When I first used my Raspberry Pi, I wondered why the full 1920×1080 resolution of my monitor was not taken advantage of. In the preferences of the Pi, the resolution was set to the largest available (not 1080p), but after some research I found you can change a few settings in a configuration file that will remove the black bars (‘overscan’) and enjoy your Raspberry Pi fullscreen.
To change the settings, we need to change a few things in /boot/config.txt. From the Linux command line interface (without going into the GUI desktop), enter:
[ecko_code_highlight language=”shell”]sudo nano /boot/config.txt[/ecko_code_highlight]
This will bring up the contents of the config.txt file, where you are free to edit it. As the instructions say, find the line which says #disable_overscan=1 and uncomment it (i.e. remove the #). Normally this should be enough, but if you used NOOBS (New Out Of Box Software) then there are a few more things you need to change.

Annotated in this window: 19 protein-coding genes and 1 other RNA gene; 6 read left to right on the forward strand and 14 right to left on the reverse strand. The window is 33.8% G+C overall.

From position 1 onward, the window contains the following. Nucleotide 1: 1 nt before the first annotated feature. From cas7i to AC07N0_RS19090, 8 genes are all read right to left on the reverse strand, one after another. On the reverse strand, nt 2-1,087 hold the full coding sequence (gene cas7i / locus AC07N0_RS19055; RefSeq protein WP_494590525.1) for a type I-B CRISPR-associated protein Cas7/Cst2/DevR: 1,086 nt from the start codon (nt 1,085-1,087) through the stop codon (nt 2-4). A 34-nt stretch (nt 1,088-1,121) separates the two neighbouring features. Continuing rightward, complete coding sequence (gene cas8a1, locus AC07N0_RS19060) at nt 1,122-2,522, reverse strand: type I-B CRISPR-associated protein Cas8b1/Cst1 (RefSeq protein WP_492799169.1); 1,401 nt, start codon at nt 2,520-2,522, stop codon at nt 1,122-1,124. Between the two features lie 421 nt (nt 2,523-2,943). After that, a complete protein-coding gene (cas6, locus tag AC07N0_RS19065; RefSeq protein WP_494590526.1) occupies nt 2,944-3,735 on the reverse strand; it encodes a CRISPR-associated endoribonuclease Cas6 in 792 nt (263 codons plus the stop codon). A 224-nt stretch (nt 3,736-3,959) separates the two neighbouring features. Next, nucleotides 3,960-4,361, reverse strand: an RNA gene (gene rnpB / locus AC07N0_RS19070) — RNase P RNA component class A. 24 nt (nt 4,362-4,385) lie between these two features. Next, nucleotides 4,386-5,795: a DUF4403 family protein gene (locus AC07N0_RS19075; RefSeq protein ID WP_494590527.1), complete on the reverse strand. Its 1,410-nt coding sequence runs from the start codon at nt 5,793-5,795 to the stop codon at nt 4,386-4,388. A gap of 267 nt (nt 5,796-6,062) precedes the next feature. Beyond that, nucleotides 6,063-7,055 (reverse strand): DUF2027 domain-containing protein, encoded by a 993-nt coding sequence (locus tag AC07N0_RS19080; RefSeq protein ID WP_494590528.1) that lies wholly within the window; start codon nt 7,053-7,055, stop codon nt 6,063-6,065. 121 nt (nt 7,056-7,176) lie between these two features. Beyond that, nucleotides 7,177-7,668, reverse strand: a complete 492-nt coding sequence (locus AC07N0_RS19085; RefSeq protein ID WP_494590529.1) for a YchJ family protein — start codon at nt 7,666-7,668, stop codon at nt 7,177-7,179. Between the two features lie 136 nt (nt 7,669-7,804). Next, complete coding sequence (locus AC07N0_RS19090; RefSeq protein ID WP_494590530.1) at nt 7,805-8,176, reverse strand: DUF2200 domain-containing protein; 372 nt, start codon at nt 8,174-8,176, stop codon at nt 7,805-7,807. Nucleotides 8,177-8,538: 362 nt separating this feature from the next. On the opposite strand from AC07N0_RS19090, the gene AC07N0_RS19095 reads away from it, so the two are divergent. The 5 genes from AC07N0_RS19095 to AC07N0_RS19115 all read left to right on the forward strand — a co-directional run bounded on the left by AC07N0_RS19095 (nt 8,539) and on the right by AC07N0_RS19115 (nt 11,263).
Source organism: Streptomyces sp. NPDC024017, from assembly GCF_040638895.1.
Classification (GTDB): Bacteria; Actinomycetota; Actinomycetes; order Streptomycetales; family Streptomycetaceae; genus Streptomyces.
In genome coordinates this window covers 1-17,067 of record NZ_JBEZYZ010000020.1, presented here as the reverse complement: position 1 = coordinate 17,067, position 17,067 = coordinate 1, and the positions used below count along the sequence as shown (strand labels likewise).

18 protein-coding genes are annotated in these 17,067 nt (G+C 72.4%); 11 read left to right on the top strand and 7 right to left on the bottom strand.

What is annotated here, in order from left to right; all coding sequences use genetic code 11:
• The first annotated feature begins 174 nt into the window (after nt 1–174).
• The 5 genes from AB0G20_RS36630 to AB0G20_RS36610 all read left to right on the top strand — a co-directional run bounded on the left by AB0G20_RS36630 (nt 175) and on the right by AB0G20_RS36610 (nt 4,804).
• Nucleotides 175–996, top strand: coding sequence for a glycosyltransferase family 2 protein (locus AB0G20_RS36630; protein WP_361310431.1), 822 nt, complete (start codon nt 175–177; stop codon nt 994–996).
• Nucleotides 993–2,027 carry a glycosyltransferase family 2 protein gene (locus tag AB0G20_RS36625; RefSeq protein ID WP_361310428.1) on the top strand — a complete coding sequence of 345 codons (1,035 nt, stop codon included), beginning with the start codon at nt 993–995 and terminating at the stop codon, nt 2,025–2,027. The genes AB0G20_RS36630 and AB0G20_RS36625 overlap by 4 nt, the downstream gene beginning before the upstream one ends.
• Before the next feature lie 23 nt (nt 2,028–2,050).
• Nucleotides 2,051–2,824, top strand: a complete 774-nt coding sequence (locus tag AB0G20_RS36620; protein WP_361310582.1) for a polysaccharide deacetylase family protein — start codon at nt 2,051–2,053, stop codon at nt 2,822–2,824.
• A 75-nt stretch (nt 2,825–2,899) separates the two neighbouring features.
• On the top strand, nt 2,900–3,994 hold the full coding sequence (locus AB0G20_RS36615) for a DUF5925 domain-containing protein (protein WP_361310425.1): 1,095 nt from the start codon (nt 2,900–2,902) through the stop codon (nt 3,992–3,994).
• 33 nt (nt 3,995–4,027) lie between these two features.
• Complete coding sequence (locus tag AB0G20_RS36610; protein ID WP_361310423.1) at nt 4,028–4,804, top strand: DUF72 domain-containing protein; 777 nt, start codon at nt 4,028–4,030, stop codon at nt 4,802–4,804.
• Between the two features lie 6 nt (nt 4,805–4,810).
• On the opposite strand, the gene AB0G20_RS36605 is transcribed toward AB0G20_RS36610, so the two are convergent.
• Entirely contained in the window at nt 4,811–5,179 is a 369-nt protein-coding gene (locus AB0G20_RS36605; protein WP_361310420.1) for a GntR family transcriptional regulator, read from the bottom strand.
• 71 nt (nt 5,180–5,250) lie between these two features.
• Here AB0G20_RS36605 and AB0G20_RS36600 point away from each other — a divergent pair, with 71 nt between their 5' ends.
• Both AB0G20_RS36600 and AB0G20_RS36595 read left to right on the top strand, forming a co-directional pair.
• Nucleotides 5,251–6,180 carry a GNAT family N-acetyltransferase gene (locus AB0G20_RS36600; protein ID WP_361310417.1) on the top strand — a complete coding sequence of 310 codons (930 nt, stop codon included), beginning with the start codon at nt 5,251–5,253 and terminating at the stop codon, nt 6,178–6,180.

As you look down the page, there may be another section with overscan and borders, and yet another disable_overscan=0. All of these override our disable_overscan=1 above. Therefore, you’ll need to comment (i.e. add a # before each line) that mentions overscan (there are four), and lastly change disable_overscan=0 at the bottom to disable_overscan=1. Additionally ensure that this final line isn’t commented out. Here is that last block of code as it should look after our changes (note your overscan number values may be different):
Saving the changes
Once we’re done, press ^X (or Ctrl+X) and follow the instructions on screen (i.e. typing Y to save) to save your changes. You may need to reboot your Pi for the changes to take effect. If you have any troubles or can’t get this to work, leave a comment below.
Found this tip useful? Take a look at how to format a 64 gigabyte SD card for your Raspberry Pi.